But one will go first and the other will stay

So the best I can do is to love you today

“Do you accept tips?” she frankly seemed moved

To ask me, and of course I approved

She slipped me a five then wandered away

Some people go, some people stay.


I could promise to love you ‘til we’re old and we’re grey

I could promise you laughter at the end of the day

But one will go first and the other will stay

So the best I can do is to love you today

Count me among those who remain

Who know the truth in this poignant refrain

“If happy little bluebirds fly

Beyond the rainbow why-o-why can’t I?”

Interlude to Over the Rainbow

Somewhere Over the Rainbow, way up high . . . . etc.
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by Howard Lewis

We sailed from St. Thomas on a ship of the main

With a cargo of gold we wrested from Spain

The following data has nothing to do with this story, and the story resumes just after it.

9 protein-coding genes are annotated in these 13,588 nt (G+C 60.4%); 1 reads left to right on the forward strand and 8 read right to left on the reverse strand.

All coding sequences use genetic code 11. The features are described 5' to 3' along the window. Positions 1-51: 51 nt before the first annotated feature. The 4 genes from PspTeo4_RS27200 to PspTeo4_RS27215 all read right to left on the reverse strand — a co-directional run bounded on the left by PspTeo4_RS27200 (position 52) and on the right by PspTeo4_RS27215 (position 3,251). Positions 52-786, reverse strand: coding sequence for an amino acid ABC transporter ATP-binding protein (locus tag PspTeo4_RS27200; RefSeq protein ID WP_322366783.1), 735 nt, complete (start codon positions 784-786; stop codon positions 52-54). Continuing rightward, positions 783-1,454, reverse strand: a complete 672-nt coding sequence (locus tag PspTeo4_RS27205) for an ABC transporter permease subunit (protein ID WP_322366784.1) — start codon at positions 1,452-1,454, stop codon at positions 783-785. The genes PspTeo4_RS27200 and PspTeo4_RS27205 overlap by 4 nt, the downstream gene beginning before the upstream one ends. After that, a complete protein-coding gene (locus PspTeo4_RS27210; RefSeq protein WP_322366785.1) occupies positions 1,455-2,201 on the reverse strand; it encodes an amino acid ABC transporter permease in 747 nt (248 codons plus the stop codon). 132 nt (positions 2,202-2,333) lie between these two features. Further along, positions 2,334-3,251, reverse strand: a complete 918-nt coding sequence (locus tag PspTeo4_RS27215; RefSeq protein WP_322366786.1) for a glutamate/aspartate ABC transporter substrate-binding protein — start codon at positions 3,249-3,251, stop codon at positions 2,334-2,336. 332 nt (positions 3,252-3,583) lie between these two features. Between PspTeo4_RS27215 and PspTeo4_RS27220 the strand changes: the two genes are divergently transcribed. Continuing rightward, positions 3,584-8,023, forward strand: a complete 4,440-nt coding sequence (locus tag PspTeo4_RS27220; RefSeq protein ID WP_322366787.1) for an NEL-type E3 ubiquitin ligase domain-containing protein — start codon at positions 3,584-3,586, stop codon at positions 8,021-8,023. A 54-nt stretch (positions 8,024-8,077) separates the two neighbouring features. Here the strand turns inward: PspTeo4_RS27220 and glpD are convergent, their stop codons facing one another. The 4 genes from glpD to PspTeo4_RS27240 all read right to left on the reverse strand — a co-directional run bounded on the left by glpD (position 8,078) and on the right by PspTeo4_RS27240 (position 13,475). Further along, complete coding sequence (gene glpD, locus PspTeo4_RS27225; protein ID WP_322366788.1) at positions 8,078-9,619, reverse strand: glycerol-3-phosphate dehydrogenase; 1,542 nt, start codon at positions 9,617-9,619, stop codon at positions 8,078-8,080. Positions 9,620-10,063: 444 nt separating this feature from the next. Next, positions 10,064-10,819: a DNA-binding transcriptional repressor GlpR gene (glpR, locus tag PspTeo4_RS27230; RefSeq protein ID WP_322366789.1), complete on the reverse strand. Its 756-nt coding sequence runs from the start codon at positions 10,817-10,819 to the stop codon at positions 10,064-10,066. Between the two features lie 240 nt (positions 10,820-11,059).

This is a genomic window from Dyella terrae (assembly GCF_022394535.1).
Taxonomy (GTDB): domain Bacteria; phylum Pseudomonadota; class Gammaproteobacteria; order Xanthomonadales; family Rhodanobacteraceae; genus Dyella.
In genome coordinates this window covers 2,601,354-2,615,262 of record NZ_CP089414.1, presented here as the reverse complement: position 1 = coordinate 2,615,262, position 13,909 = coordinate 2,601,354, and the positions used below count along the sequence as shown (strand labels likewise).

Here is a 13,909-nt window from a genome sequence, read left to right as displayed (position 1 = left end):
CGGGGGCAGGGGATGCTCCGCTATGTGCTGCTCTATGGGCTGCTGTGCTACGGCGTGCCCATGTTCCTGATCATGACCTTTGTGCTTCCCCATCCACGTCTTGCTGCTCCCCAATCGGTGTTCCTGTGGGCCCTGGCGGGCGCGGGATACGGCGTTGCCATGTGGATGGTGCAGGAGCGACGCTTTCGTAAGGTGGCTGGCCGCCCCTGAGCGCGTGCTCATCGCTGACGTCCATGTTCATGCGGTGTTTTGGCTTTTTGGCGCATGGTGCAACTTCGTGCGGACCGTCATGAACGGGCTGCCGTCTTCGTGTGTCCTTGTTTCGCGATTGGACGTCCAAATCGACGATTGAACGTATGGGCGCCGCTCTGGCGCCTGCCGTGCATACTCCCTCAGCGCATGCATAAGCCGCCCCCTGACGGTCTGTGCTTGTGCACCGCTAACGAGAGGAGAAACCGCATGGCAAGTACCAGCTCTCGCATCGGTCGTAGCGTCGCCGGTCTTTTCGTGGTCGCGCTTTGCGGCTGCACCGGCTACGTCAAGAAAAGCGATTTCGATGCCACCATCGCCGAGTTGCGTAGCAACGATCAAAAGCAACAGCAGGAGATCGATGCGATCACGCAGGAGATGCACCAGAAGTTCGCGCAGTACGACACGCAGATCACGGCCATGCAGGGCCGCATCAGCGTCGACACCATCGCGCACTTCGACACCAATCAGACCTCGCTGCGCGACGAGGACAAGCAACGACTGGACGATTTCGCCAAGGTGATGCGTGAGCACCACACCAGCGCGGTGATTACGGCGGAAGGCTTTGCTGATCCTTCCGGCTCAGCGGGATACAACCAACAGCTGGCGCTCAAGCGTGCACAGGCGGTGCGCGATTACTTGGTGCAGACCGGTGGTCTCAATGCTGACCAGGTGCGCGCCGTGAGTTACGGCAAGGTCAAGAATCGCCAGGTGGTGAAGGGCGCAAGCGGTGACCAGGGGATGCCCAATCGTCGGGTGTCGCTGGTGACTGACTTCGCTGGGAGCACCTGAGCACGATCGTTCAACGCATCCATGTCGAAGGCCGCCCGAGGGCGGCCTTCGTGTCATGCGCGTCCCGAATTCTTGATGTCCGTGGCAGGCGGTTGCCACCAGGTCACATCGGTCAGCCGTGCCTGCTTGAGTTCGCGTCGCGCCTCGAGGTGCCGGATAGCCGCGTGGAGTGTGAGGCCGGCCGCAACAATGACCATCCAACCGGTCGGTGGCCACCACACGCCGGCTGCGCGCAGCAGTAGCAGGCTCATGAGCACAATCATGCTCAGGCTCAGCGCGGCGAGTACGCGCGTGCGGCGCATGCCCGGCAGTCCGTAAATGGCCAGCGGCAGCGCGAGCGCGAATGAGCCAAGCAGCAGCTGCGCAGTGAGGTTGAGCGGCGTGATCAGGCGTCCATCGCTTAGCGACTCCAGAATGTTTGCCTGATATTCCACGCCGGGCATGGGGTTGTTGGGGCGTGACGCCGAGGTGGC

Our fortune ‘twas certain, likewise our renown

(All) Should we safely deliver this gold to the Crown

We had lost sight of land at ten or half past

When our lookout cried, “I’ve spotted a mast!

She’s gaining on us, a swift little dodger,

And she’s boastfully flying a black Jolly Roger.”

“Cabin Boy,” said the Captain to me,

“Get my red shirt. It’s easy to see

They may overtake us sometime around dawn

When they strike I’ll be having my battle shirt on.”

(All) When they strike he’ll be having his battle shirt on.”

Well the captain was right, they hit us at dawn

He bravely led us, repelling the throng.

When the battle subsided, he said straight away,

“Cabin Boy, please put my red shirt away.”

(All) Put it away. Put it away.

At midday three masts swung into view

Chasing and posing a challenge anew

As they closed in upon us, their intention shown clear

Please,” said the Captain, “bring my battle shirt here.”

(All) Put it on! Put it on!